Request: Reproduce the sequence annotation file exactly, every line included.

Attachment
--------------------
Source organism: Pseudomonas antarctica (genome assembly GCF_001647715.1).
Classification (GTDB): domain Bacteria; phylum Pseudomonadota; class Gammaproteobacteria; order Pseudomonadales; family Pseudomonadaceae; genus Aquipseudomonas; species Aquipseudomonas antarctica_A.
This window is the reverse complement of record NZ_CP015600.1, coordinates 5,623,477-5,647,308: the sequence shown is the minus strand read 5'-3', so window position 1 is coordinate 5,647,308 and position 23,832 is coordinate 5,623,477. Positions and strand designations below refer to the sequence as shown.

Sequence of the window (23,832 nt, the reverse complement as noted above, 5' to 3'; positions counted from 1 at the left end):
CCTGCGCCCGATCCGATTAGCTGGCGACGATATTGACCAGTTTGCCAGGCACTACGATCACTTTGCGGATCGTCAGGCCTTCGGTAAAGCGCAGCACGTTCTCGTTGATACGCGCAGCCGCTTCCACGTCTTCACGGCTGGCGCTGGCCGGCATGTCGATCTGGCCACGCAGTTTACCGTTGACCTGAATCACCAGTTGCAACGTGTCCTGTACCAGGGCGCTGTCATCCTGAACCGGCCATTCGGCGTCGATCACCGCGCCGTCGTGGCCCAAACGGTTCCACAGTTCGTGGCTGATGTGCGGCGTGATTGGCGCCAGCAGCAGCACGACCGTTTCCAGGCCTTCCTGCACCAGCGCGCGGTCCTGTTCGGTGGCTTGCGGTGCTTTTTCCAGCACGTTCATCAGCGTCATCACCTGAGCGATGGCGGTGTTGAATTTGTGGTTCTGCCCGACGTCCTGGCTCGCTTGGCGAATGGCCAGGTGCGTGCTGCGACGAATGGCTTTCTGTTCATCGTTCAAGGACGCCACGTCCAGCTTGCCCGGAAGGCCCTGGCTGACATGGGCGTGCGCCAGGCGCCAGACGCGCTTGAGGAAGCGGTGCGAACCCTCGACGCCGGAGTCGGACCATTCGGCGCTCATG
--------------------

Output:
Source organism: Pseudomonas antarctica (genome assembly GCF_001647715.1).
Classification (GTDB): domain Bacteria; phylum Pseudomonadota; class Gammaproteobacteria; order Pseudomonadales; family Pseudomonadaceae; genus Aquipseudomonas; species Aquipseudomonas antarctica_A.
This window is the reverse complement of record NZ_CP015600.1, coordinates 5,623,477-5,647,308: the sequence shown is the minus strand read 5'-3', so window position 1 is coordinate 5,647,308 and position 23,832 is coordinate 5,623,477. Positions and strand designations below refer to the sequence as shown.

Sequence of the window (23,832 nt, the reverse complement as noted above, 5' to 3'; positions counted from 1 at the left end):
CCTGCGCCCGATCCGATTAGCTGGCGACGATATTGACCAGTTTGCCAGGCACTACGATCACTTTGCGGATCGTCAGGCCTTCGGTAAAGCGCAGCACGTTCTCGTTGATACGCGCAGCCGCTTCCACGTCTTCACGGCTGGCGCTGGCCGGCATGTCGATCTGGCCACGCAGTTTACCGTTGACCTGAATCACCAGTTGCAACGTGTCCTGTACCAGGGCGCTGTCATCCTGAACCGGCCATTCGGCGTCGATCACCGCGCCGTCGTGGCCCAAACGGTTCCACAGTTCGTGGCTGATGTGCGGCGTGATTGGCGCCAGCAGCAGCACGACCGTTTCCAGGCCTTCCTGCACCAGCGCGCGGTCCTGTTCGGTGGCTTGCGGTGCTTTTTCCAGCACGTTCATCAGCGTCATCACCTGAGCGATGGCGGTGTTGAATTTGTGGTTCTGCCCGACGTCCTGGCTCGCTTGGCGAATGGCCAGGTGCGTGCTGCGACGAATGGCTTTCTGTTCATCGTTCAAGGACGCCACGTCCAGCTTGCCCGGAAGGCCCTGGCTGACATGGGCGTGCGCCAGGCGCCAGACGCGCTTGAGGAAGCGGTGCGAACCCTCGACGCCGGAGTCGGACCATTCGGCGCTCATG